If you follow health and wellness trends, you may have heard that "anti-inflammatory" is the new "gluten-free" for 2017. While not everyone needs to follow a gluten-free diet, everyone can benefit from adding anti-inflammatory foods to their diet.
Inflammation is basically a response to a trigger in your diet, environment, or lifestyle that causes your immune system to attack harmless cells in your body. It's linked to numerous issues, including digestive distress, depression and anxiety, cardiovascular disease, cancer, acne, arthritis, and autoimmune disorders. Food is one of the most powerful triggers of inflammation in the body, but the good news is that it is also one of the most powerful ways to speed healing from it and prevent it.
Here are some anti-inflammatory foods you can easily add to your diet. Eat them often to reap the benefits!
Leafy green vegetables
Dark, leafy greens are rich in flavinoids that restore cellular health. This is essential to fighting inflammation.
Probiotic foods like sauerkraut, kimchi, kombucha, yogurt, and kefir help rebalance and heal your gut. A large portion of your immune system lives in your gut and is run by bacterial organisms. When the gut is out of balance (bad bacteria outnumber the good), that leads to inflammation.
Broccoli, cauliflower, brussels sprouts, and cabbage contain antioxidants, flavonoids, carotenoids, and key vitamins that work together to lower oxidative stress in the body and help battle chronic inflammation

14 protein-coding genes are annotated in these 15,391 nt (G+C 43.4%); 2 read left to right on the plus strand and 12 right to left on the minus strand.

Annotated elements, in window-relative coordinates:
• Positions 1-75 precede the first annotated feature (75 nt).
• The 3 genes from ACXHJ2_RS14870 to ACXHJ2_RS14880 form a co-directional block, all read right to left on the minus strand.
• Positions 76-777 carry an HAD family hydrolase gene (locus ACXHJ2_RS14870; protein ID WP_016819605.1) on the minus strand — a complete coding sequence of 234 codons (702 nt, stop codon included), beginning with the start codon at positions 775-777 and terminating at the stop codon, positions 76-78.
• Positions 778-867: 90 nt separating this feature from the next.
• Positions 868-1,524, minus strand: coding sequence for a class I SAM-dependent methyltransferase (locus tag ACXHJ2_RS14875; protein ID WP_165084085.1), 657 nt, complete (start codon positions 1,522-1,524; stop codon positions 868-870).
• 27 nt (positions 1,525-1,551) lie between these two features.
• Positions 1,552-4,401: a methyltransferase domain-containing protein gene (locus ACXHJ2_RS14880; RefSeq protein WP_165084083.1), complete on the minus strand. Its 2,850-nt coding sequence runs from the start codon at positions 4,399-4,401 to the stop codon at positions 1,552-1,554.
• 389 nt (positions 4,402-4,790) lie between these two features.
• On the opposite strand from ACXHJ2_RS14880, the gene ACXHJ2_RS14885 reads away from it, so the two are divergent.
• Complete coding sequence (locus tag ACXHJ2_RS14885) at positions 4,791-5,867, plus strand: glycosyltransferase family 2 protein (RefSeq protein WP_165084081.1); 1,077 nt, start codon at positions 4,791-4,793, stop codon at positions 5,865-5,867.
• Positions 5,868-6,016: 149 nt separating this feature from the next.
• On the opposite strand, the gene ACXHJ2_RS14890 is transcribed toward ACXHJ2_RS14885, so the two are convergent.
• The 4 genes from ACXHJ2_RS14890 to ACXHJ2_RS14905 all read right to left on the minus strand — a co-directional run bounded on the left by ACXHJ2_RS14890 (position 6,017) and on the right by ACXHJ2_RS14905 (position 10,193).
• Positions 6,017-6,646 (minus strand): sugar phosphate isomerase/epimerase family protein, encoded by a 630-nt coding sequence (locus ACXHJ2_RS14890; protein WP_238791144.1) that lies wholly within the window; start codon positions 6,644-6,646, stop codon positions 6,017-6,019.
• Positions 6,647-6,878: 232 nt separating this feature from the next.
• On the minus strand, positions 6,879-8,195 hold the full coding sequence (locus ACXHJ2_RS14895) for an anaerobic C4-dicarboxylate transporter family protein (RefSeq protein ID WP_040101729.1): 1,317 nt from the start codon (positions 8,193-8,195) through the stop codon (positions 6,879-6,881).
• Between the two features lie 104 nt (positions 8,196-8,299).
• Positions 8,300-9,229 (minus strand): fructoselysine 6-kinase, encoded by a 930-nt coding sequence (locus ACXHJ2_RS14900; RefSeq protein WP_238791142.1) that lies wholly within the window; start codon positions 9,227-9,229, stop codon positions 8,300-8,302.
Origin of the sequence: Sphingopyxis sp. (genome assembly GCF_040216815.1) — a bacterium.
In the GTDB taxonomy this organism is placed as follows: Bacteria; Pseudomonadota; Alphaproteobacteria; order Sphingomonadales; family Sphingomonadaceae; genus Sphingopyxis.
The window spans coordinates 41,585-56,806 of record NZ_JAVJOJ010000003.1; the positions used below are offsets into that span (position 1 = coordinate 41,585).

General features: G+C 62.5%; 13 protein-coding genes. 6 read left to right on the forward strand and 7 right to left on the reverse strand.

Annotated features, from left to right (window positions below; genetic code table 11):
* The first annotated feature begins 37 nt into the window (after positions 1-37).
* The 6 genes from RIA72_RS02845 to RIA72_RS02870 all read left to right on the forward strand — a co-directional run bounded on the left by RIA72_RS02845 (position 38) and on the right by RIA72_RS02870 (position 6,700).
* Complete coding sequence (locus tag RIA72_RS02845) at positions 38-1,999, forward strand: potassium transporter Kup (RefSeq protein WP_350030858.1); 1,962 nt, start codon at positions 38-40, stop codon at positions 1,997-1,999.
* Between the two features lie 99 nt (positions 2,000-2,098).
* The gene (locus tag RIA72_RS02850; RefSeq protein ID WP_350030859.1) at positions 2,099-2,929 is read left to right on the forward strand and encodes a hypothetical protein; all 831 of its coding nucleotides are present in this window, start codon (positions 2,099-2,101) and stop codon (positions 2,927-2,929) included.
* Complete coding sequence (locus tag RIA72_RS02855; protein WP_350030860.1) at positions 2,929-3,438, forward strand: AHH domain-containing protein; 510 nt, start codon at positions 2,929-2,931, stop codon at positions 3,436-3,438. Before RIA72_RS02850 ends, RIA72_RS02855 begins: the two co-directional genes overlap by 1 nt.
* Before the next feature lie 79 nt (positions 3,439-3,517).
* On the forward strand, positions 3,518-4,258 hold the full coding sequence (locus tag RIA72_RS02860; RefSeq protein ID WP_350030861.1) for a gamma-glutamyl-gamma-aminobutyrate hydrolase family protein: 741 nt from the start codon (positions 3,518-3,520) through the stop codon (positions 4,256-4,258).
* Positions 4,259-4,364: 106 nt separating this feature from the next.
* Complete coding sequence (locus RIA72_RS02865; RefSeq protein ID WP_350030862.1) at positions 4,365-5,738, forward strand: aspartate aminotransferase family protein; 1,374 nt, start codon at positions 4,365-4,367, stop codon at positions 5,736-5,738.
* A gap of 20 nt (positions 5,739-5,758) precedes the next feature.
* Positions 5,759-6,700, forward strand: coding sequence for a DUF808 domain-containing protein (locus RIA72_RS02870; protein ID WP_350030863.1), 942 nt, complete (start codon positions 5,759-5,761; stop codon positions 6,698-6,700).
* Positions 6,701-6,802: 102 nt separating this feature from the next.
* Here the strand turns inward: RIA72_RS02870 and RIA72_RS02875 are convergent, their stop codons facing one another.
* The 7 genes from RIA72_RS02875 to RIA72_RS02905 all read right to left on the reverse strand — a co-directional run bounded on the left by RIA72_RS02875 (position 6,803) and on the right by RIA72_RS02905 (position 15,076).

An antioxidant in beets works to repair cellular damage caused by inflammation. They also supply high levels of inflammation-fighting potassium and magnesium
Super seeds like chia, flax, and hemp offer both omega-3 and omega-6 fatty acids, which help stop our immune system from overproducing cytokines and oxidant molecules that can lead to inflammation.
Berries are great for you for a multitude of reasons, but they are superstar inflammation fighters because of their high content of both fiber and antioxidants like quercetin, a flavonoid compound that supports healthy bacterial growth in the gut.
Omega-3 fatty acids are considered potent anti-inflammatory substances. Wild-caught salmon and other fatty fish are the best food sources of omega-3s.
Another source of inflammation-fighting healthy fats is nuts—particularly almonds, which are rich in fiber, calcium, and vitamin E, and walnuts, which have high amounts of alpha-linolenic acid, a type of omega-3 fat.
Anti-inflammatory herbs and spices
Flavor your food with plenty of these herbs and spices that are known for their anti-inflammatory properties: turmeric, cloves, cinnamon, rosemary, ginger, sage, and thyme.
And a few foods to avoid...
Processed sugar, sodium, wheat flour, cow dairy, and alcohol. (We know, avoid alcohol?! We didn't say cut it out entirely...just watch it, ok?)